Marbled Polecats - The Introverts

Marbled polecatThe small mammal, theMarbled Polecat (Vormela peregusna), belongs to the monotypic genus Vormela and is a member of Mustelinae subfamily. The word 'Vormela'’ comes from the German word 'Würmlein' depicting the size of the marbled polecat. The word 'Peregusna' has come from 'pereguznya', the Ukrainian word for 'polecat'. Marbled polecats can be found in the grasslands and dry areas of western China to the southern-eastern regions of Europe. When threatened, the anal sacs under its tail emit a secretion with a very strong smell.

The length of the polecat is generally between 29 and 35 cm. It has short limbs, short muzzle, very large ears, and long but strong claws. The polecat has a short structure as compared to its long, hairy tail. The face has black and white marks on it. There are black stripes across its eyes and white markings on its face. The other species of this family dorsally is yellow in color and there are brown and reddish spots all over its body. The color of the tail is dark brown and in the middle of the tai,l there is a yellowish band. The weight of the female polecat is generally 295g to 600g and the male polecat weighs about 320g to 715g.

The marbled polecat is generally found in China, Russia, and south-east Europe.
The other regions where polecat is found include Romania, Lebanon, Syria, Bulgaria, Jordan, Palestine, Armenia, Israel, Iran, Asia Minor, Afghanistan, Yugoslavia, China, Mongolia, northern-western Pakistan, Altai Steppes in Siberia, and Kazakhstan. Marble polecats are also seen in Sinai Peninsula in 1998.

Marbled polecats are very active during the morning and the evening times. Since their eyesight is weak, their movement depends a lot on their powerful sense of smell. Their vocalization is quite limited and usually consists of shrill grunts, submissive long shrieks, and alarm cries. By nature, they prefer being alone and move in a radius of about 0.5 - 0.6 km from their homes. They generally do not stay at one place for more than once and are quite aggressive when encountering with other polecats.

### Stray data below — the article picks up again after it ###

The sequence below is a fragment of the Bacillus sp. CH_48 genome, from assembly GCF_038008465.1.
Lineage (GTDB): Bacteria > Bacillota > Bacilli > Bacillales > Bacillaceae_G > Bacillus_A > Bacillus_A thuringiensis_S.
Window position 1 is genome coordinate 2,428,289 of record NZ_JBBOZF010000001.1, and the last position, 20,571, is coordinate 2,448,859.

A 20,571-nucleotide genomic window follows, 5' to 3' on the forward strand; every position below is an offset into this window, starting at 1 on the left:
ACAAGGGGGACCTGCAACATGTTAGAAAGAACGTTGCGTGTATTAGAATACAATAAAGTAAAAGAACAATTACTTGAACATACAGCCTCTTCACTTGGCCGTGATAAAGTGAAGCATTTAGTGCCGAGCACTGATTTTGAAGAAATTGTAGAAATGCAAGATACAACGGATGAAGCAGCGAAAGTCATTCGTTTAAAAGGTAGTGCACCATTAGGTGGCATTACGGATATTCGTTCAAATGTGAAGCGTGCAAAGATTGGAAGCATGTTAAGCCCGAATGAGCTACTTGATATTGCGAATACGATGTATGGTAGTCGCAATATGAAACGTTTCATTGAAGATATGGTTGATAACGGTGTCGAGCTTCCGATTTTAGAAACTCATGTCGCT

When they sense any kind of danger, marbled polecats lift their legs, while at the same time, arch their back and curl their tail on their back with their long tail hair standing erect. They also given short, shrill hisses, cover their teeth, and lift their head. When threatened, marbled polecats sometimes release an extremely foul smell from their inflated anal glands located under the tail.

When digging or excavating dens, marbled polecats use their forelegs to dig the earth and anchor themselves using their hind legs and chin. They make use of their teeth to weed off obstacles like roots and grass while digging.

Marbled polecats generally feed on ground squirrels, Armenian hamsters, mole rats, voles, Libyan jirds, frogs, lizards, hares, fish, birds, pigeons, chickens, house mice, and insects such as crickets, beetles, snails, and so on. They have also been found to stealing cheese and smoked meat in houses.

Picture of the marbled polecat, Courtesy of Photographer: Laszlo Szabo-Szeley ©AVESTOURS

Keywords: tail

The Marbled polecat is listed as Least Concern (LR/lc), lowest risk. Does not qualify for a more at risk category. Widespread and abundant taxa are included in this category, on the IUCN Red List of Threatened Species

Namings for the marbled polecat
A young / baby of a marbled polecat is called a 'kit'. The females are called 'jill' and males 'hob'. A marbled polecat group is called a 'chine'.
Some facts about the
Marbled polecat

Adult weight : 0.543 kg (1.1946 lbs)

Maximum longevity : 9 years

Female maturity :91 days

Gestation : 61 days

Weaning : 30 days

Litter size : 6

Source: AnAge, licensed under CC

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